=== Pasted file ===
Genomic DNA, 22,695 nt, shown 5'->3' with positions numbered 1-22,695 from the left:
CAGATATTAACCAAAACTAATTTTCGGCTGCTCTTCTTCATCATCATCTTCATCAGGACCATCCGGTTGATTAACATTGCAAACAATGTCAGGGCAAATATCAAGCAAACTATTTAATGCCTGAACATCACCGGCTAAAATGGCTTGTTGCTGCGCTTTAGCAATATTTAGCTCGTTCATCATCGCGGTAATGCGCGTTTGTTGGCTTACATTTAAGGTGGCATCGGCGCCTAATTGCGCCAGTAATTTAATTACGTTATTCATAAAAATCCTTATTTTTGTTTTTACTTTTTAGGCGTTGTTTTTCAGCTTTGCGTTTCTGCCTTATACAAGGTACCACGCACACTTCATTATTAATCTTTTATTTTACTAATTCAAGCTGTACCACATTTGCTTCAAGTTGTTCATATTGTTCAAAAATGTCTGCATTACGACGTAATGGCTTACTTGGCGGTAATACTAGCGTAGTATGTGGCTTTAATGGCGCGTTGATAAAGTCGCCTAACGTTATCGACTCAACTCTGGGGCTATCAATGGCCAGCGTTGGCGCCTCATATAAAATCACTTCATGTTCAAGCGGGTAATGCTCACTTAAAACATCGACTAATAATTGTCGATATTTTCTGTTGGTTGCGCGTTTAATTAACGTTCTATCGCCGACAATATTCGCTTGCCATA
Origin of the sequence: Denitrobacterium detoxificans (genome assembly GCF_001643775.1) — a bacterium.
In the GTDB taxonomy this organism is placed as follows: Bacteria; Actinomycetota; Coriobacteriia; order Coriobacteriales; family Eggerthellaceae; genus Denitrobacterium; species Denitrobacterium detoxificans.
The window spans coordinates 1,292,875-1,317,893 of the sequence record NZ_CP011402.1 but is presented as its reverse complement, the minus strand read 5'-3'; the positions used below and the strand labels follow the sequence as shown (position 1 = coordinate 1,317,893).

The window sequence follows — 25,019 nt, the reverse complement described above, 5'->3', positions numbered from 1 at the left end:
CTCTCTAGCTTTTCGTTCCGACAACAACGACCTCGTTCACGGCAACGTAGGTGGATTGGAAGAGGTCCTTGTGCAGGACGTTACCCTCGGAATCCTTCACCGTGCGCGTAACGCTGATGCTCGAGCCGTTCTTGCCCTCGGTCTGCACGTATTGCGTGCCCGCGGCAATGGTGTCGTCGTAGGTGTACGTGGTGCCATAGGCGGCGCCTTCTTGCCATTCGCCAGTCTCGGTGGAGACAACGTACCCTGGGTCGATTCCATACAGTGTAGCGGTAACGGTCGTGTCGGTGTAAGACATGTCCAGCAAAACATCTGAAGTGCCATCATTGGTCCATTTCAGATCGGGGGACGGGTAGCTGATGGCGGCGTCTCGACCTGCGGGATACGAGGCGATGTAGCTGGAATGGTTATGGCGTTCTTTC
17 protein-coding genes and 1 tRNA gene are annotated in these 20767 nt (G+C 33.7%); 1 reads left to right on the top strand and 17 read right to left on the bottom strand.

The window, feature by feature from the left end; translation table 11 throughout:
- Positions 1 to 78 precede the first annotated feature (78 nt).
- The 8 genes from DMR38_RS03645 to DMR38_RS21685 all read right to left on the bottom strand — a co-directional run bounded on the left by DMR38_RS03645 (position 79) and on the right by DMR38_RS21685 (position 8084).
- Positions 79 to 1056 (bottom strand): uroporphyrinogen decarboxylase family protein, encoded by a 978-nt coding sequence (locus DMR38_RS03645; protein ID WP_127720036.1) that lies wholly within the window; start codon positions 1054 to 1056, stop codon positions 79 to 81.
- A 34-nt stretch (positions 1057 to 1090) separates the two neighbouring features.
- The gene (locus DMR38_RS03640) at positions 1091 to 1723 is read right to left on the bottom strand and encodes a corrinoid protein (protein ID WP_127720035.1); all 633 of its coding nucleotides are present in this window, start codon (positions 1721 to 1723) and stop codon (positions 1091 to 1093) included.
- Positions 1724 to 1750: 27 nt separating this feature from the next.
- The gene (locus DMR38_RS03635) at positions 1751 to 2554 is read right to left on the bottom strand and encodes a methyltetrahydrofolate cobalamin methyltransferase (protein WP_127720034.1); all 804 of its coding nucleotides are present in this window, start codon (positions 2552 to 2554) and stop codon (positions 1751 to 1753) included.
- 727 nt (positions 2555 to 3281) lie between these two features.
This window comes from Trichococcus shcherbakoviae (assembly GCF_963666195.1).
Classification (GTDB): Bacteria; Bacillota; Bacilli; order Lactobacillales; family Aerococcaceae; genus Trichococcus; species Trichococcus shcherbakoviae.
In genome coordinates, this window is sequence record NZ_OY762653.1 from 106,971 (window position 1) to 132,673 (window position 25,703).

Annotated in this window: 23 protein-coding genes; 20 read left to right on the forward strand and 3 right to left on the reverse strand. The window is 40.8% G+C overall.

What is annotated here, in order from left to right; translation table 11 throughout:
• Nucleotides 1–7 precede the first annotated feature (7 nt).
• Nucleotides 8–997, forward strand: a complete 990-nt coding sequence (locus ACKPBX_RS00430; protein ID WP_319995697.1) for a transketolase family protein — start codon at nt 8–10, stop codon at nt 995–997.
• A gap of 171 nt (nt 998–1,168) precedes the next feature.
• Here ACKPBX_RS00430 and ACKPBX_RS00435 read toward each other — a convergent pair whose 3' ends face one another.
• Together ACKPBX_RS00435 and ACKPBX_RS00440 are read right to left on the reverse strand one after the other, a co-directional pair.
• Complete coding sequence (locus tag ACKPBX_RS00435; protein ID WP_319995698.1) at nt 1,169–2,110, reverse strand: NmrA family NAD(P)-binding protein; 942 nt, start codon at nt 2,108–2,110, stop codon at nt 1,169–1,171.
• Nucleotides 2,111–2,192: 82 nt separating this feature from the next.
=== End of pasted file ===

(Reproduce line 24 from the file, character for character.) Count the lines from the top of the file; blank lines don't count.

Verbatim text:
• Nucleotides 8–997, forward strand: a complete 990-nt coding sequence (locus ACKPBX_RS00430; protein ID WP_319995697.1) for a transketolase family protein — start codon at nt 8–10, stop codon at nt 995–997.